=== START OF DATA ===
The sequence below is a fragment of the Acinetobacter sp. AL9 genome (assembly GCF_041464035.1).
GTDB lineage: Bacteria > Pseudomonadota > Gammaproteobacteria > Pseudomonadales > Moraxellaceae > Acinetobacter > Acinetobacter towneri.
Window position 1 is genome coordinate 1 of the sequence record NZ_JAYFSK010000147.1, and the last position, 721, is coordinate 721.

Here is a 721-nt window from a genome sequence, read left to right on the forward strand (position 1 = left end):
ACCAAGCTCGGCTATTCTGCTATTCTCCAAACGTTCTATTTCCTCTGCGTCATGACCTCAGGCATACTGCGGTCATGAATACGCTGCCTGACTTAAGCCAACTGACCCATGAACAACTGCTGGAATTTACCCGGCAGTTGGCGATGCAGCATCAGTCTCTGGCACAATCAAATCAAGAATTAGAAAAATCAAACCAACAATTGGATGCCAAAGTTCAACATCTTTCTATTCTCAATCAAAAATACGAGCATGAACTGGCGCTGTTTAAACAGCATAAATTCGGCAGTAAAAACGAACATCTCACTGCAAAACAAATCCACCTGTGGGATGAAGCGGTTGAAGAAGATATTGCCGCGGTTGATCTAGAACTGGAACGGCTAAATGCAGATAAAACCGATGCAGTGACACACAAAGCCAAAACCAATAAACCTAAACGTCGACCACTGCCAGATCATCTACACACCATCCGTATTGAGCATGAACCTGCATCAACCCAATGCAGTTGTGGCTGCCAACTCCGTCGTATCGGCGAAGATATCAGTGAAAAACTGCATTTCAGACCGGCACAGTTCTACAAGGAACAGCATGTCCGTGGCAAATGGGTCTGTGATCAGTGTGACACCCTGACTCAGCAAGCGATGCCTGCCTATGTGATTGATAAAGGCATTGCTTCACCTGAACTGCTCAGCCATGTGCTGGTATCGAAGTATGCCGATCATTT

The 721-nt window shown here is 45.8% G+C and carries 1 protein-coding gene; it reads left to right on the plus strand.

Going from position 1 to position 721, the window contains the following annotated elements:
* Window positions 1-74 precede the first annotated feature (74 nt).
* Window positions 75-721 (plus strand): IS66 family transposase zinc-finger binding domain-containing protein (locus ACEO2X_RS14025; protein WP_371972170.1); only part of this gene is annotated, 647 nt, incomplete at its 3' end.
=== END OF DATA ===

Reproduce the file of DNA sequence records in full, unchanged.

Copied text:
The sequence below is a fragment of the Acinetobacter sp. AL9 genome (assembly GCF_041464035.1).
GTDB lineage: Bacteria > Pseudomonadota > Gammaproteobacteria > Pseudomonadales > Moraxellaceae > Acinetobacter > Acinetobacter towneri.
Window position 1 is genome coordinate 1 of the sequence record NZ_JAYFSK010000147.1, and the last position, 721, is coordinate 721.

Here is a 721-nt window from a genome sequence, read left to right on the forward strand (position 1 = left end):
ACCAAGCTCGGCTATTCTGCTATTCTCCAAACGTTCTATTTCCTCTGCGTCATGACCTCAGGCATACTGCGGTCATGAATACGCTGCCTGACTTAAGCCAACTGACCCATGAACAACTGCTGGAATTTACCCGGCAGTTGGCGATGCAGCATCAGTCTCTGGCACAATCAAATCAAGAATTAGAAAAATCAAACCAACAATTGGATGCCAAAGTTCAACATCTTTCTATTCTCAATCAAAAATACGAGCATGAACTGGCGCTGTTTAAACAGCATAAATTCGGCAGTAAAAACGAACATCTCACTGCAAAACAAATCCACCTGTGGGATGAAGCGGTTGAAGAAGATATTGCCGCGGTTGATCTAGAACTGGAACGGCTAAATGCAGATAAAACCGATGCAGTGACACACAAAGCCAAAACCAATAAACCTAAACGTCGACCACTGCCAGATCATCTACACACCATCCGTATTGAGCATGAACCTGCATCAACCCAATGCAGTTGTGGCTGCCAACTCCGTCGTATCGGCGAAGATATCAGTGAAAAACTGCATTTCAGACCGGCACAGTTCTACAAGGAACAGCATGTCCGTGGCAAATGGGTCTGTGATCAGTGTGACACCCTGACTCAGCAAGCGATGCCTGCCTATGTGATTGATAAAGGCATTGCTTCACCTGAACTGCTCAGCCATGTGCTGGTATCGAAGTATGCCGATCATTT

The 721-nt window shown here is 45.8% G+C and carries 1 protein-coding gene; it reads left to right on the plus strand.

Going from position 1 to position 721, the window contains the following annotated elements:
* Window positions 1-74 precede the first annotated feature (74 nt).
* Window positions 75-721 (plus strand): IS66 family transposase zinc-finger binding domain-containing protein (locus ACEO2X_RS14025; protein WP_371972170.1); only part of this gene is annotated, 647 nt, incomplete at its 3' end.